It was shocking news, when, in 2004, Ford and Christina Huntington learned the dream home they’d built in eastern Skamania County in 1996 was — oops — actually on their neighbor’s property.
Their neighbor, Noel Proctor, sued the Huntingtons to get them off his property (and to take their house with them.)
A property dispute that pitted neighbor versus neighbor also divided the state’s high court.
On Thursday, a 5-4 Washington Supreme Court sided with the Huntingtons. In doing so, the court upheld the opinions of a Skamania County judge and the Court of Appeals, which upheld the trial judge’s solution of making Proctor sell an acre of his land to the Huntingtons.
Justice Debra L. Stephens wrote in the majority opinion that the court was recognizing “the evolution of property law in Washington away from rigid adherence to an injunction rule and toward a more reasoned, flexible approach.”
In the dissent, Justice Richard Sanders wrote the decision “severely erodes the concept of private property rights,” and wonders “what other wrecking ball can the majority find to smash through the barriers (Arnold v. Melani, a 1968 case) established to protect private property rights in Washington?”
Brad Andersen, the Huntington’s Vancouver attorney, said the Huntingtons did not want to comment publicly but said they were “thrilled to death.”
Andersen said Ford Huntington, 44, owns a windsurfing shop in Hood River, Ore.
“They’ve been on pins and needles,” Andersen said.
Emmelyn Hart-Biberfeld, a Tukwila attorney who argued Proctor’s case before the Supreme Court, said Thursday she may file a motion for reconsideration, in which a losing party argues to the court why it made a bad ruling.
“Obviously we are disappointed,” Hart-Biberfeld said. “Justice Sanders hit it spot on. (The case) is going to lead to a muddying of the waters when it comes to property disputes.”
It’s no longer just about two Skamania County neighbors, she said.
“This decision will impact landowners across the state.”
Proctor, 55, a commercial airline pilot, could not be reached for comment.
The dispute dates to 2004, when Proctor, concerned that another neighbor was encroaching on his property, hired a surveyor who discovered that the Huntington’s home, well and garage were all on Proctor’s property.
A decade earlier, a landowner had subdivided his property in unincorporated Skamania County, selling 30 acres to Proctor and 27 acres to the Huntingtons.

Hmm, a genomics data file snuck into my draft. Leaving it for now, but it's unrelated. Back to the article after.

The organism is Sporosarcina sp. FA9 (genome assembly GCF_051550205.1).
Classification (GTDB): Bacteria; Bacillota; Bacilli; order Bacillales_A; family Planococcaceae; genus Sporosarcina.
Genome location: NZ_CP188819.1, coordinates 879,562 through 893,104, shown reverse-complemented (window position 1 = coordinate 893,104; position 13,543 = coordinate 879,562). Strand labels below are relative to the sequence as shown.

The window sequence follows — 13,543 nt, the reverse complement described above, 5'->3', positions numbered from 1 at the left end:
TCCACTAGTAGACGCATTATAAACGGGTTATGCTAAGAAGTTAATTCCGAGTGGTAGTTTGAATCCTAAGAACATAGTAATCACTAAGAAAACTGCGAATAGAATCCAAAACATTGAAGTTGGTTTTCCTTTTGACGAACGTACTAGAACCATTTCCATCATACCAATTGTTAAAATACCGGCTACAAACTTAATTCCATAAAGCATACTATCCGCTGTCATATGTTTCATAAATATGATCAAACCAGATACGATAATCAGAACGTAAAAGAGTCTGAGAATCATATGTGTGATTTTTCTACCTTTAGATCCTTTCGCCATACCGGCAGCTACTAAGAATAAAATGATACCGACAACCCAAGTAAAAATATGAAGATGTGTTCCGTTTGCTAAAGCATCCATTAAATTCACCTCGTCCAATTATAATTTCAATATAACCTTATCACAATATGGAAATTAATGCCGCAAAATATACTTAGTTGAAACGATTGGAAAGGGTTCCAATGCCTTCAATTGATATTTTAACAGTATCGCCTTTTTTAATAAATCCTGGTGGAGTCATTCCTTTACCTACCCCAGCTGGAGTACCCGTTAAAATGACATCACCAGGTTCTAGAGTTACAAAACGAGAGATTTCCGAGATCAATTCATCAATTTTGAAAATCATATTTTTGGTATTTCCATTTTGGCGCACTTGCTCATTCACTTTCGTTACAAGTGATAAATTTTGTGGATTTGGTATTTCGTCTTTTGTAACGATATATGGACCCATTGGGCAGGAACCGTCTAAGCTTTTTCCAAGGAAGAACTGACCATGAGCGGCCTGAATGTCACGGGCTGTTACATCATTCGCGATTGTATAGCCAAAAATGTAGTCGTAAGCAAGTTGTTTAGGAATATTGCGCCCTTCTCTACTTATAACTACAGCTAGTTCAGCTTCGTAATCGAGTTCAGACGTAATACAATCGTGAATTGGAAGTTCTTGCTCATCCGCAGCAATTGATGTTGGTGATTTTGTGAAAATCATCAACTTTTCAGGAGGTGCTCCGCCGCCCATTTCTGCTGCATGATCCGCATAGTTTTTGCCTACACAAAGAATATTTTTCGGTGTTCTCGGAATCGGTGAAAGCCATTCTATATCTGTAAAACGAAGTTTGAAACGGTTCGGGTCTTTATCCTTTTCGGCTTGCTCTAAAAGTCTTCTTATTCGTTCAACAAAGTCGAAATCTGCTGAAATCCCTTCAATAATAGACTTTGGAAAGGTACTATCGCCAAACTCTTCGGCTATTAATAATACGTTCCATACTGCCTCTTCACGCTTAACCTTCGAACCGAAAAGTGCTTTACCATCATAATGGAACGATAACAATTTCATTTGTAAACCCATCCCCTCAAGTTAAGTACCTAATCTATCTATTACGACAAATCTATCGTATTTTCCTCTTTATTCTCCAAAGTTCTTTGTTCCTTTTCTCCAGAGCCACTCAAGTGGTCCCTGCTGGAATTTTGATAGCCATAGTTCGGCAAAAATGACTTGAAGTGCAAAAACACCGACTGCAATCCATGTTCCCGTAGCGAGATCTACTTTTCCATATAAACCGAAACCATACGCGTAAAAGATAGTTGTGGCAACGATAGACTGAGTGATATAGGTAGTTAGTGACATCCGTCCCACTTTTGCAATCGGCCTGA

The seller showed the buyers “the general property lines of the two parcels,” according to the court opinion.
For two summers, the Huntingtons camped on different portions of their property, which is about two miles west of Northwestern Lake.
They finally determined the best site for their home, Andersen said.
Before they started building in 1996, Ford Huntington asked a surveyor, who had been marking property lines to regulate logging activities north of Proctor’s and Huntington’s properties, to confirm the northwest corner of Huntington’s property. The surveyor pointed to a pin, which was actually 400 feet farther west than the actual boundary.
The Huntingtons checked with Proctor, and he did not object, according to the court opinion.
The Huntingtons built their house and lived in it for eight years before they were told that it was actually on Proctor’s property.
After the neighbors couldn’t work it out amongst themselves, Proctor filed suit in Skamania County Superior Court in 2005.
The Huntingtons filed a counterclaim, arguing they had adverse possession of the land.
The adverse possession argument didn’t fly during a three-day trial in 2006, Andersen said. He tried arguing that the Huntingtons had been using the property for 10 years, the minimum needed to show adverse possession. Judge E. Thompson Reynolds counted the eight years the Huntingtons had lived in their home, but wouldn’t count two summers spent camping on the property.
Reynolds did rule that the Huntingtons had acted in good faith, and that requiring them to move their home “would be oppressive … and inequitable,” according to the Supreme Court ruling.
A construction expert testified that it would cost the Huntingtons $300,000 to move their home.
Another witness testified that a fair market value for one acre of Proctor’s land would be $25,000.
Hart-Biberfeld said Reynolds’ order for Proctor to sell the acre to the Huntingtons for $25,000 has been on hold while the case was on appeal. After the Supreme Court issues a final order, which will depend on whether Hart-Biberfeld files a motion for reconsideration, a survey will be done before the Huntingtons buy the acre, she said.
In the minority opinion, Justice Sanders didn’t pooh-pooh that one acre.
“The acreage in that area — both that of Proctors and the Huntingtons — is heavily forested, hilly and contains some marshland,” Sanders wrote. “There are a limited number of areas on which are flat enough to reasonably build a house. Yes, Proctor was able to build his home on a portion of his remaining 29 acres. However, the Huntington’s one-acre encroachment prevented him from building anything on the elevated lookout upon which the Huntington’s home is located. It also puts a real limitation on the future use of his property — whether he ultimately decided to build on that elevated patch of land, or he chose instead to use it for hiking, camping, bird-watching, hunting or just quiet meditation.”
Countered Justice Stephens: “Nothing in our holding today undermines fundamental property rights: It remains true that a landowner may generally obtain an injunction to eject trespassers. Proctor does not forfeit the right to his land, nor do the Huntingtons get something for nothing.”
Justices Charles Johnson, Susan Owens, Mary Fairhurst and Tom Chambers joined Stephens in the majority.
Chief Justice Barbara Madsen and Justices Gerry Alexander and Jim Johnson joined Sanders in the minority.
Stephanie Rice: 360-735-4508 or firstname.lastname@example.org.